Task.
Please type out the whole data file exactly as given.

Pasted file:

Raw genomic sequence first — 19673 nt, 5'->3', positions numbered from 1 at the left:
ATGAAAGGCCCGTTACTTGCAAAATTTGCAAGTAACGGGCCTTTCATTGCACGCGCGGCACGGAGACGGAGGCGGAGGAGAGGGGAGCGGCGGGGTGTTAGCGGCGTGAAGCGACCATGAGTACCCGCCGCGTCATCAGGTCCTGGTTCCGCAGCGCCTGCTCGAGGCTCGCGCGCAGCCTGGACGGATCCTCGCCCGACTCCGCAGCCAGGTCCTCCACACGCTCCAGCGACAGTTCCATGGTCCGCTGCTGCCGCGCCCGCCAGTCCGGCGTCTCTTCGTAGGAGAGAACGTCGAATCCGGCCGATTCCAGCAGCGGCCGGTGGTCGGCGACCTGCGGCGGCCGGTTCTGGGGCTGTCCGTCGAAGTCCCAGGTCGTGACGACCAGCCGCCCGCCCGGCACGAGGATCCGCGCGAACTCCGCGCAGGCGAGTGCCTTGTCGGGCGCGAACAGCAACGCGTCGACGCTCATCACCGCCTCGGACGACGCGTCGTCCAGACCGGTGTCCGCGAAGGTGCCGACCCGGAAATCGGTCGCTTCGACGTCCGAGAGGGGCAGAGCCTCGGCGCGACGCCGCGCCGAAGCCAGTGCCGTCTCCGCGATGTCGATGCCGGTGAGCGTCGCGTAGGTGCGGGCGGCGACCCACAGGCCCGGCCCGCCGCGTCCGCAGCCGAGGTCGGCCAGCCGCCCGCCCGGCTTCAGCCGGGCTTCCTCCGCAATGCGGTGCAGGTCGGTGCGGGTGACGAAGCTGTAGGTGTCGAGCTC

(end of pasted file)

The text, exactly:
Raw genomic sequence first — 19673 nt, 5'->3', positions numbered from 1 at the left:
ATGAAAGGCCCGTTACTTGCAAAATTTGCAAGTAACGGGCCTTTCATTGCACGCGCGGCACGGAGACGGAGGCGGAGGAGAGGGGAGCGGCGGGGTGTTAGCGGCGTGAAGCGACCATGAGTACCCGCCGCGTCATCAGGTCCTGGTTCCGCAGCGCCTGCTCGAGGCTCGCGCGCAGCCTGGACGGATCCTCGCCCGACTCCGCAGCCAGGTCCTCCACACGCTCCAGCGACAGTTCCATGGTCCGCTGCTGCCGCGCCCGCCAGTCCGGCGTCTCTTCGTAGGAGAGAACGTCGAATCCGGCCGATTCCAGCAGCGGCCGGTGGTCGGCGACCTGCGGCGGCCGGTTCTGGGGCTGTCCGTCGAAGTCCCAGGTCGTGACGACCAGCCGCCCGCCCGGCACGAGGATCCGCGCGAACTCCGCGCAGGCGAGTGCCTTGTCGGGCGCGAACAGCAACGCGTCGACGCTCATCACCGCCTCGGACGACGCGTCGTCCAGACCGGTGTCCGCGAAGGTGCCGACCCGGAAATCGGTCGCTTCGACGTCCGAGAGGGGCAGAGCCTCGGCGCGACGCCGCGCCGAAGCCAGTGCCGTCTCCGCGATGTCGATGCCGGTGAGCGTCGCGTAGGTGCGGGCGGCGACCCACAGGCCCGGCCCGCCGCGTCCGCAGCCGAGGTCGGCCAGCCGCCCGCCCGGCTTCAGCCGGGCTTCCTCCGCAATGCGGTGCAGGTCGGTGCGGGTGACGAAGCTGTAGGTGTCGAGCTC